Spending On Transport Infrastructure

MarineLink.com
Thursday, July 11, 2013

Transport infrastructure is a vital social and economic asset. Its construction and maintenance absorb significant resources while decisions on infrastructure have impacts that last for decades.

The report Spending on Transport Infrastructure 1995-2011: Trends, Policies, Data and a related database have been released by the International Transport Forum at the OECD. The 2013 edition of the Forum’s annual statistics update presents aggregate trends in inland transport infrastructure investment and maintenance since 1995 and provides data on road, rail, inland waterway, sea port and airport spending for the International Transport Forum member countries for the period 1995-2011.

The latest data on investment in road, rail and inland waterway infrastructure as a percentage of GDP (Figure 1) show that:

Investment as a percentage of GDP has remained at around 1% since 1995 in the OECD. The investment share of GDP has remained relatively constant in Western European countries (0.8% - 0.9%). There are only few exceptions from this trend, notably Greece, Spain, Switzerland and Portugal which show significantly higher GDP shares over the period (reaching 1.6% – 2.0%). Since 2007, however, Greece and Portugal have converged closer to the WEC average, investments declining to around 1.0% of GDP.

Data for North America also show a constant GDP share (0.6%), below the OECD average.

The share of investment in Central and Eastern European countries (CEECs), which until 2002 had remained at around 1.0% of GDP, has grown sharply, reaching 2.0% in 2009 – the highest figure ever reported by these countries. Investment share of GDP fell to 1.7% in 2010, likely affected by the economic crisis. Data for 2011 show again increase, with investment share reaching 1.8%.

The fact that the share of GDP dedicated to transport infrastructure has remained constant in many countries suggests that investment levels may be affected by factors other than real investment needs.

“Level of transport spending may be guided by historical budget levels, institutional budget allocation procedures or budgetary constraints taking also into account needs in other sectors of the economy”, says Jari Kauppila from the ITF.

Rising levels of investment in transition economies, on the other hand, reflect efforts to meet rising needs especially for road network capital.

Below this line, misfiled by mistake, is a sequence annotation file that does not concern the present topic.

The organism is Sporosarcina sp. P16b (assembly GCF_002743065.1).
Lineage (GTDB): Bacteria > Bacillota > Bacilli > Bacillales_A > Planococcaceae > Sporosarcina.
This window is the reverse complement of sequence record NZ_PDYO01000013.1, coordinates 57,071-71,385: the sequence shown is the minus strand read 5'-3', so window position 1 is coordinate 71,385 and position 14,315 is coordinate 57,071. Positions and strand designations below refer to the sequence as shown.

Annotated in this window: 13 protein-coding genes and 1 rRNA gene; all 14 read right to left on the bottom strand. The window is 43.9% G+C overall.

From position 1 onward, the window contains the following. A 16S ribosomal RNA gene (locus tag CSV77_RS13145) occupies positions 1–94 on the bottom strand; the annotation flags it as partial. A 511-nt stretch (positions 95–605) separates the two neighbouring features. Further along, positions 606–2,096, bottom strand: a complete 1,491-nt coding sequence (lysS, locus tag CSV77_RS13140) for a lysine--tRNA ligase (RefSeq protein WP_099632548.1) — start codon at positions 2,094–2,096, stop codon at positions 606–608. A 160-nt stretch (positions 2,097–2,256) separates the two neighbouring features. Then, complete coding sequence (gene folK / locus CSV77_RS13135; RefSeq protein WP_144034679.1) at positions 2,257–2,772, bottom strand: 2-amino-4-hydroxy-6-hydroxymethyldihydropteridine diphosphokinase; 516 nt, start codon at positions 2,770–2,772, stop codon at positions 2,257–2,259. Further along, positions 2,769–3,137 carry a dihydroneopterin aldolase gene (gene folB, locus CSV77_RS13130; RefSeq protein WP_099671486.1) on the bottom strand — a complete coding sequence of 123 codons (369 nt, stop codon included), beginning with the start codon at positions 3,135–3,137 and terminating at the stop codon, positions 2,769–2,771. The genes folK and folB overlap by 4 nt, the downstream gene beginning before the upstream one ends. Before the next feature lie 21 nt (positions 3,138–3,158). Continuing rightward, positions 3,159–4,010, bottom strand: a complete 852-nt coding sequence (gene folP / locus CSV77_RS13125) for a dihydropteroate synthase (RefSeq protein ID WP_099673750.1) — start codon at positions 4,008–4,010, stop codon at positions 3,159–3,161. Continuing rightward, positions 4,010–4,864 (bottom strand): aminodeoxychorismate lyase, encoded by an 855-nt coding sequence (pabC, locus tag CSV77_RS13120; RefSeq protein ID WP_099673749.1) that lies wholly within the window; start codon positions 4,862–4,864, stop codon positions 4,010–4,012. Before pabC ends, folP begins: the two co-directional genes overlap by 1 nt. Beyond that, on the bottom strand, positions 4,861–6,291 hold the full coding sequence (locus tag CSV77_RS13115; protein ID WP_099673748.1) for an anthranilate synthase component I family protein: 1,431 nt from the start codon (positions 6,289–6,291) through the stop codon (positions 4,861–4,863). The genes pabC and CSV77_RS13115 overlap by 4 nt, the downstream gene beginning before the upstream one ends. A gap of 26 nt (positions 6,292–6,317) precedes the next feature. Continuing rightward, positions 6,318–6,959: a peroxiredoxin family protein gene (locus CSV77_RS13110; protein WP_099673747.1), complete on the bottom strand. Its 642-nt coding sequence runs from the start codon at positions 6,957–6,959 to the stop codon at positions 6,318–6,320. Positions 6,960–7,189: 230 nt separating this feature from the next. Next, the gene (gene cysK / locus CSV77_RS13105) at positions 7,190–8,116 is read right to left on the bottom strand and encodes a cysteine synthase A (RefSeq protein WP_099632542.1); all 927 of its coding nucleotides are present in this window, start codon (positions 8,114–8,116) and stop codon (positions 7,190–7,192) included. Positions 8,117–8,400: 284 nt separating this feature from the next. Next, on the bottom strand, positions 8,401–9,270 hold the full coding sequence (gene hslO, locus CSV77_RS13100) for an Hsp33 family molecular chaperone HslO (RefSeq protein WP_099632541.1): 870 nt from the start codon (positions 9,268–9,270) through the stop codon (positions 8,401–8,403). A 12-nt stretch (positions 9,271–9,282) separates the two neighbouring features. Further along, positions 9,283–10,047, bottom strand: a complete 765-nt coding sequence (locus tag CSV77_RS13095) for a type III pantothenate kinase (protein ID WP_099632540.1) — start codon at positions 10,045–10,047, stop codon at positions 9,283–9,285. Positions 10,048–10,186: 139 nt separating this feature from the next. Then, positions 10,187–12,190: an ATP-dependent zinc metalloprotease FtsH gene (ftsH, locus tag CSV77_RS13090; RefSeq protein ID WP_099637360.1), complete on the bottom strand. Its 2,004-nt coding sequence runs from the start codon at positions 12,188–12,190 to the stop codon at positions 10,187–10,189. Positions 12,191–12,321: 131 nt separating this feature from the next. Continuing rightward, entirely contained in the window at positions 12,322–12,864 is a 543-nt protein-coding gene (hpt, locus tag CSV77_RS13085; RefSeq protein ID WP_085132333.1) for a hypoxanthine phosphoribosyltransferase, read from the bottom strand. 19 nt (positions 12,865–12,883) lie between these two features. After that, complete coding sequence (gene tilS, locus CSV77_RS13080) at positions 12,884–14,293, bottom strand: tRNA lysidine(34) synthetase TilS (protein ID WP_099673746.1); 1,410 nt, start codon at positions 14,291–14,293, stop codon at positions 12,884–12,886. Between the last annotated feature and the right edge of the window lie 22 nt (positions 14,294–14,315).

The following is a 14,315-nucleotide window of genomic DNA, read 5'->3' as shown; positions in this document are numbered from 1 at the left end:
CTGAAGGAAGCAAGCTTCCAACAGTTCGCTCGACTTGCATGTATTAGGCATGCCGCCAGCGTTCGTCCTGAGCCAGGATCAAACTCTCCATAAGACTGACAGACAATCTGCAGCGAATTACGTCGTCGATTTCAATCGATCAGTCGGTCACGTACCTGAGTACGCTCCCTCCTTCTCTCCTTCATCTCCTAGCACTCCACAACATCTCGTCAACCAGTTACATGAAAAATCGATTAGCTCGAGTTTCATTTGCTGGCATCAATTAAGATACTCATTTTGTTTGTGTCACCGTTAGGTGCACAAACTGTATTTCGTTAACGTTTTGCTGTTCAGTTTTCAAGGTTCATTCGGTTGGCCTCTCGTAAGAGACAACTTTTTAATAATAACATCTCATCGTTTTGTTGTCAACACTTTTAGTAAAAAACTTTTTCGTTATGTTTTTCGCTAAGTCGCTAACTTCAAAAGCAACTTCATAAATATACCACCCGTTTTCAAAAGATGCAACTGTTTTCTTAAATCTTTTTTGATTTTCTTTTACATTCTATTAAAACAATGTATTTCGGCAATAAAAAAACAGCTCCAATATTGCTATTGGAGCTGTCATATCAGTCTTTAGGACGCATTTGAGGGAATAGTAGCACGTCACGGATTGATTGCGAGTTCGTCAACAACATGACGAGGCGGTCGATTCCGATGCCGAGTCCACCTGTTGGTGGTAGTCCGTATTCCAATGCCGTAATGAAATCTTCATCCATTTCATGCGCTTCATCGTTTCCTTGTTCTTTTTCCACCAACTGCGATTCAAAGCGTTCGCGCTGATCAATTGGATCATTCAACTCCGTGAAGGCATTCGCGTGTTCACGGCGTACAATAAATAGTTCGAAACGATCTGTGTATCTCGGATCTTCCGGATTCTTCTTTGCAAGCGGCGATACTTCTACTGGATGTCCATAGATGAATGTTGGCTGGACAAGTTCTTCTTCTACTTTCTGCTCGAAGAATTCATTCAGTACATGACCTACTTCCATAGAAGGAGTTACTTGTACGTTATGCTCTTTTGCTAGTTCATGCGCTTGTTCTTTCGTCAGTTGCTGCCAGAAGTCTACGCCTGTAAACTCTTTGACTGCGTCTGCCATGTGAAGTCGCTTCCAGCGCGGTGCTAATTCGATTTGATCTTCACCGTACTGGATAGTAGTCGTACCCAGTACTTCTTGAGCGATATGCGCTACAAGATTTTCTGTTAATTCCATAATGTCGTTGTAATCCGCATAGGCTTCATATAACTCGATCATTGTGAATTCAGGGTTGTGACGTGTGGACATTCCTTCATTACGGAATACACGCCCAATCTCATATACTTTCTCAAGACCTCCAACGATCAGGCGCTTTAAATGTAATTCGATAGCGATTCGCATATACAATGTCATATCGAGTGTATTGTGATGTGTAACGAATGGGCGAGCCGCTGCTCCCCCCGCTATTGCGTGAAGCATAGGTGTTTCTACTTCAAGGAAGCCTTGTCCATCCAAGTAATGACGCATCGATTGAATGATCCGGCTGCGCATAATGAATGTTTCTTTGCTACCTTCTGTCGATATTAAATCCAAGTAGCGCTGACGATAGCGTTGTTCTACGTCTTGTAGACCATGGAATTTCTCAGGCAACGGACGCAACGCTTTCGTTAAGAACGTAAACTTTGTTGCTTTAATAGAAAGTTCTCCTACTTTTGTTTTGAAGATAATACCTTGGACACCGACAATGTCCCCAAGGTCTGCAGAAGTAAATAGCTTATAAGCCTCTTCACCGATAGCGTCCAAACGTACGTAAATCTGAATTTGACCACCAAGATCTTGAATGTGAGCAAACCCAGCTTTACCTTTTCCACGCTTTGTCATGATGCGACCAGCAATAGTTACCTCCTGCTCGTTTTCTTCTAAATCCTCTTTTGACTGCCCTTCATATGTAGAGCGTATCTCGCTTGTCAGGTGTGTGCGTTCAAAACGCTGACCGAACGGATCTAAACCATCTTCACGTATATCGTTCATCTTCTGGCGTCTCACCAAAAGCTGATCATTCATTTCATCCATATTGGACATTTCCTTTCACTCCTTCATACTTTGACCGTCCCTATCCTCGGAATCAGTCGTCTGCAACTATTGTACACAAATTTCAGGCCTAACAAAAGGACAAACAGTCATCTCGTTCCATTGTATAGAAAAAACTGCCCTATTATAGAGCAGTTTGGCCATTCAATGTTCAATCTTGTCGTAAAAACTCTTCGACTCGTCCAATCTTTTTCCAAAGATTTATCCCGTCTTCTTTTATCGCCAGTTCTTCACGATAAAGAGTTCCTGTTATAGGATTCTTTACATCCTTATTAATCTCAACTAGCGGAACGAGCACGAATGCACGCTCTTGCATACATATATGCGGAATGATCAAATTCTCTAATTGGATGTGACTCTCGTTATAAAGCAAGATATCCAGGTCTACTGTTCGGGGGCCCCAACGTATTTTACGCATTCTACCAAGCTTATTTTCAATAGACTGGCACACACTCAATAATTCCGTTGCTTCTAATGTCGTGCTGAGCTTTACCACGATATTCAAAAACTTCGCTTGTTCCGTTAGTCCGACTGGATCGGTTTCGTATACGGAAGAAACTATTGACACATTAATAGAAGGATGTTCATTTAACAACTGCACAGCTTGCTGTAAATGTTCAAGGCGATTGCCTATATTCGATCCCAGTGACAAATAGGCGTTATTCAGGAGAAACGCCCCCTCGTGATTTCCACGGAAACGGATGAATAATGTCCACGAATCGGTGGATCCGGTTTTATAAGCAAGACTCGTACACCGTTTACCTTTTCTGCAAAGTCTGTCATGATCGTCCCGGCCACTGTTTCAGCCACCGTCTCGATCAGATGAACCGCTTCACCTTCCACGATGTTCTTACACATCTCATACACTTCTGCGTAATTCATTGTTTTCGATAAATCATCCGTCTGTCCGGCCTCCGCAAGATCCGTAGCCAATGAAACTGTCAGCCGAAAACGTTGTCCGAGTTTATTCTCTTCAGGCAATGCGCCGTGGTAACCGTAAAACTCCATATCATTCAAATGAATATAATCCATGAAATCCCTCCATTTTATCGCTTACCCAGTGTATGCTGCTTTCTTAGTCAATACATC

Panel data of over 600 observations gives support to the conclusion that the level of road spending generally declines with the level of GDP per capita (Figure 2). There are several potential reasons for this declining trend.

“As efficiency and productivity increase, production becomes less transport intensive, potentially weakening the link between the GDP growth and transport demand and therefore infrastructure investments”, explains Jari Kauppila.

In many countries observers have raised concerns about underfunding of road assets and the state of existing road infrastructure, and its impacts on the competitiveness of the economy. Funding for road maintenance, particularly, may be postponed on the expectation that a lack of maintenance will not result in imminent asset failure. The available data on public road spending suggest that the balance between road maintenance and investment has been relatively constant over time in many regions (Figure 3). However, data do suggest an overall declining share of maintenance on total road spending especially over the last few years.

The report also presents broad conclusions on transport policies in member countries, as well as on performance, funding and strategic plans. Countries surveyed in the report emphasize the importance of an efficient and reliable transportation system. Governments formulate their strategic transport plans generally around three main themes: economic performance, environment and safety

Maritime Reporter September 2014 Digital Edition
FREE Maritime Reporter Subscription
Latest Maritime News    rss feeds

Finance

WFW Advises ING Bank on $340m Loan Facility for Euronav

Watson, Farley & Williams (WFW) has advised ING Bank N.V. (ING) as sole bookrunner and facility agent for a syndicate of banks on a $340 million loan facility made available to Euronav NV.

Clean Marine Wins New Contract

Clean Marine has been selected by Hyundai Mipo Dockyard in South Korea to supply exhaust gas cleaning systems (EGCS) for two new MR tankers. IMO’s convention

Moore Stephens Expects Vessel Operating Cost to Rise

Vessel operating costs are expected to rise by almost three per cent in both 2014 and 2015, according to a new survey by international accountant and shipping consultant Moore Stephens.

Logistics

UN: Ship Inspections near Somalia for Arms, Charcoal

The United Nations Security Council authorized the inspection of boats suspected of carrying illegal shipments of charcoal or weapons to and from Somalia on Friday,

Singapore Bunker Meter Mandate Targets 'Frothy Fuel'

Singapore, the world's biggest bunkering port, plans to end the so-called "cappucino effect" in ship fuelling through new meters designed to stop suppliers from short-changing customers,

Antwerp Port Achieves Highest Throughput

The port of Antwerp handled a freight volume of 148,344,168 tonnes during the first nine months of this year. That’s 3.7% more than the same period last year. Both

 
 
Maritime Careers / Shipboard Positions Maritime Contracts Maritime Security Navigation Offshore Oil Pipelines Port Authority Salvage Shipbuilding / Vessel Construction Sonar
rss | archive | history | articles | privacy | terms and conditions | contributors | top maritime news | about us | copyright | maritime magazines
maritime security news | shipbuilding news | maritime industry | shipping news | maritime reporting | workboats news | ship design | maritime business

Time taken: 0.1472 sec (7 req/sec)